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  5. I agree with Mike. I don’t choose to use a crossbow now, but the draw and/or shot is only the last step of a long, difficult, careful process to get the right animal in front of you at the right time. I know crossbow folks that have missed good deer because they didn’t see a branch and the bolt deflected just the same as a bow-driven arrow does. It’s not the same as a firearm. It’s simply another option and doesn’t take away someone’s accomplishment in my eyes. We should celebrate that option, then choose the one that’s right for YOU.

    Reply
  6. John Torchick says:

    Lots of good information here and the debate goes on, ad infinitum. While reading the thread, I noticed the disclaimer about shooting at 200 yards with the crossbow, making an ethical shot up to the individual. Someone will try it, I guarantee. OK, 200 yards is a long way off! Let’s compare the 200 yards to the effective/accurate distance for a 12 gauge rifled slug, sabot, or whatever you want to call the solid projectile. Note that I’m not versed completely in that realm of ballistics for slugs but wanting to call attention to the scenario. Recently, the idea of the air bow has cropped up. This is an arrow or bolt that is launched by an air system similar to a pellet gun, if I understand the principle. The reality of the declining numbers of hunters is another thread for discussion.

    Reply
  7. Bucky Badger says:

    I see where your going with this – crossbow contingent cutting into “your time” and “your deer”. Dumb argument. Same song when “archery” was in its infancy (ie late 1960’s and 1970’s). Opposition stated then as you are now that the equipment was too advanced and these hunters were shooting all the deer. Let me be clear – no group has preferred status in regards to season length and time in my opinion. If you feel threatened by the crossbow hunters well that’s on you — they have every right to pursue deer during the same time as the “traditional” bow hunters. Get over it – it’s here to stay (at least in Wisconsin).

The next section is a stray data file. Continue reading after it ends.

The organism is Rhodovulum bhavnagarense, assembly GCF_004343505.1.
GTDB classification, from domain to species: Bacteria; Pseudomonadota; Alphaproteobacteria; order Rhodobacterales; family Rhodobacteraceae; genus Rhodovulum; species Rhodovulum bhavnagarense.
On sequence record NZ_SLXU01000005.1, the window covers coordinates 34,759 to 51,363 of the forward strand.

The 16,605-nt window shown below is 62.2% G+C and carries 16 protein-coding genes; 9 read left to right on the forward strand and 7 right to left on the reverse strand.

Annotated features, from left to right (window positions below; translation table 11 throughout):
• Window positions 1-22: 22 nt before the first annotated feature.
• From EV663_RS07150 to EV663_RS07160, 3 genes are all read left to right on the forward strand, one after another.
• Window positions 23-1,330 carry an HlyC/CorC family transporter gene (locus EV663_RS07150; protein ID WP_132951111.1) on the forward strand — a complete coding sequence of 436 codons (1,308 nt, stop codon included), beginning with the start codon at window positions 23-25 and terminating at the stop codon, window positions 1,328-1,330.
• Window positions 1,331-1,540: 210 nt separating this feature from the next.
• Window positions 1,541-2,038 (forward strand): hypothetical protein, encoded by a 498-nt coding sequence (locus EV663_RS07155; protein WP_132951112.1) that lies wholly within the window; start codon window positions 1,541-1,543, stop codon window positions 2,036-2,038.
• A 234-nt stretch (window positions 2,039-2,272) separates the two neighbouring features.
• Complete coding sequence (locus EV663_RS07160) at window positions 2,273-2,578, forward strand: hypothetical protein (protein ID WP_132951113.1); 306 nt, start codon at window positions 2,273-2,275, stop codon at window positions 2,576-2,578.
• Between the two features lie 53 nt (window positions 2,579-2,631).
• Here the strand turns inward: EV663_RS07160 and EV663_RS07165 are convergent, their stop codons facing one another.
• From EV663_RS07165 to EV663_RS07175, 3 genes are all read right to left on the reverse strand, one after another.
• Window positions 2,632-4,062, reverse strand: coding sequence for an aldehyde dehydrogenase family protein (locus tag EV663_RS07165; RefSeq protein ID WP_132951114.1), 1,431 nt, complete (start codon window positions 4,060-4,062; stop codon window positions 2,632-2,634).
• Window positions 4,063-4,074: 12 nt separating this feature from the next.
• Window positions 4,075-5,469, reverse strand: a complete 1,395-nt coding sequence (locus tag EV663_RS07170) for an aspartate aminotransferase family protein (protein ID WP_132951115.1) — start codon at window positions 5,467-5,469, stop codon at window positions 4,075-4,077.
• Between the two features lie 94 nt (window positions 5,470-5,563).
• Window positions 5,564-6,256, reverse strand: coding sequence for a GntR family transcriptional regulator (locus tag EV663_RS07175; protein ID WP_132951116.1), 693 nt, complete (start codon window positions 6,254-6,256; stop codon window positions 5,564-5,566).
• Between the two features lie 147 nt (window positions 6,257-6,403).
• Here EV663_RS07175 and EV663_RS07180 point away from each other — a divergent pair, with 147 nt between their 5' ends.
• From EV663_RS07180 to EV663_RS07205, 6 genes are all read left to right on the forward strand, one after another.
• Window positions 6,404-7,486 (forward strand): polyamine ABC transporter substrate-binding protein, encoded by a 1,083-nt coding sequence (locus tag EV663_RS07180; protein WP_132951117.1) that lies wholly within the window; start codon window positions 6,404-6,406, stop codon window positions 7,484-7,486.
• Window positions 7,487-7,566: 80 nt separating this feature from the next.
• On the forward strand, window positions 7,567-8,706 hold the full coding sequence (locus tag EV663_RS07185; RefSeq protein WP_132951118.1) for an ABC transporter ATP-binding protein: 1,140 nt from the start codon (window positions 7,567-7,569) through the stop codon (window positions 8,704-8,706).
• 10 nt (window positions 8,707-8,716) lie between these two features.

So let’s all “play well together” and enjoy the great outdoors!

    Reply
  8. Allen A. Berkebile says:

    I believe that to many deer are being harvested during our archery seasons now. I’m not sure. but do believe that crossbows are taking more deer than vertical bows our here in PA. In PA, where we only have a six week early season. It always goes out at around the 9th to the 16th of November. This is very frustrating! I have always hoped that the Game Commission would extend it into our rifle season. With the introduction of crossbows, and the increased harvest’s due to them, I doubt we will ever see it. I’m not against crossbows. but think that they should have a separate season. Except for disabled, elderly and children under 14 years old.

    Reply
  9. I personally was bowhunting and selling archery equipment prior to compounds entering the scene. When they did appear, we all thought they were a dumb idea and would not sell. We were very wrong, and when the hunting population made the switch, the recovery rate on whitetails went WAY up. When I made the switch, I found that I enjoyed hunting with the compound every bit as much as the recurves. And, it was MUCH easier to shoot accurately at mu ch longer distances. About 10 years ago, my shoulders became so bad I had to switch to a crossbow or give up bowhunting. I was very unhappy about it but since bowhunting has been my life long passion, I switched. Guess what, I enjoy the crossbow every bit as much as the compound or recurve. I have always shot year round. Prior to the advent of 3-D it was bales and cardboard animals. So where this long story is leading is to my experience. The crossbow is a major disadvantage to carry around the mountains, still hunting a cornfield, shooting close to trees or skinny blinds. Can you teach someone to shoot it well easier than a compound, absolutely. Can a decent compound shooter shoot a 3-D course as well as a decent crossbow shooter, absolutely. And the BS that I’ve listened to time and again about crossbow bolts being more damaging to 3-D targets, is exactly that BS.